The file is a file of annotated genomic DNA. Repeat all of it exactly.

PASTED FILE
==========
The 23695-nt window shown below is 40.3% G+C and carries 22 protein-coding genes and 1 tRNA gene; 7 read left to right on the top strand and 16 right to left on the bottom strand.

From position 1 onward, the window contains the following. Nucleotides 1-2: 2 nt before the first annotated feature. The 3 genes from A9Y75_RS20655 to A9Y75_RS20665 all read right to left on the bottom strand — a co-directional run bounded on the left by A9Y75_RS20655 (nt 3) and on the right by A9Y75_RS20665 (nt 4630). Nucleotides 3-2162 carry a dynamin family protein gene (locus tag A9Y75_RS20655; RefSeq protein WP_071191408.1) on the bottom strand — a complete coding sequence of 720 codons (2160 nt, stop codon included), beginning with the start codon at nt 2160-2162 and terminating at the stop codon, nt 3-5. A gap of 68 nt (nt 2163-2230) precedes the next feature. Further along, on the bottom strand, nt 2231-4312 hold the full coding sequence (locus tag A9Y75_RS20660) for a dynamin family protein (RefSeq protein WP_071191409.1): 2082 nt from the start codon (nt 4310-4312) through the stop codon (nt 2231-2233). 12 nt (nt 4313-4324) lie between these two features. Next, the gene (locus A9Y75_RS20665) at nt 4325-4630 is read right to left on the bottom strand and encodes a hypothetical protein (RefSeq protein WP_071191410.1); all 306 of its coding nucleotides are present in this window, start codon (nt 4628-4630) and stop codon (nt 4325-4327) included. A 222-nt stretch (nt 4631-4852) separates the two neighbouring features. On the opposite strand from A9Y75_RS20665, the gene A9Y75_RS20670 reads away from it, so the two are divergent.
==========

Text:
The 23695-nt window shown below is 40.3% G+C and carries 22 protein-coding genes and 1 tRNA gene; 7 read left to right on the top strand and 16 right to left on the bottom strand.

From position 1 onward, the window contains the following. Nucleotides 1-2: 2 nt before the first annotated feature. The 3 genes from A9Y75_RS20655 to A9Y75_RS20665 all read right to left on the bottom strand — a co-directional run bounded on the left by A9Y75_RS20655 (nt 3) and on the right by A9Y75_RS20665 (nt 4630). Nucleotides 3-2162 carry a dynamin family protein gene (locus tag A9Y75_RS20655; RefSeq protein WP_071191408.1) on the bottom strand — a complete coding sequence of 720 codons (2160 nt, stop codon included), beginning with the start codon at nt 2160-2162 and terminating at the stop codon, nt 3-5. A gap of 68 nt (nt 2163-2230) precedes the next feature. Further along, on the bottom strand, nt 2231-4312 hold the full coding sequence (locus tag A9Y75_RS20660) for a dynamin family protein (RefSeq protein WP_071191409.1): 2082 nt from the start codon (nt 4310-4312) through the stop codon (nt 2231-2233). 12 nt (nt 4313-4324) lie between these two features. Next, the gene (locus A9Y75_RS20665) at nt 4325-4630 is read right to left on the bottom strand and encodes a hypothetical protein (RefSeq protein WP_071191410.1); all 306 of its coding nucleotides are present in this window, start codon (nt 4628-4630) and stop codon (nt 4325-4327) included. A 222-nt stretch (nt 4631-4852) separates the two neighbouring features. On the opposite strand from A9Y75_RS20665, the gene A9Y75_RS20670 reads away from it, so the two are divergent.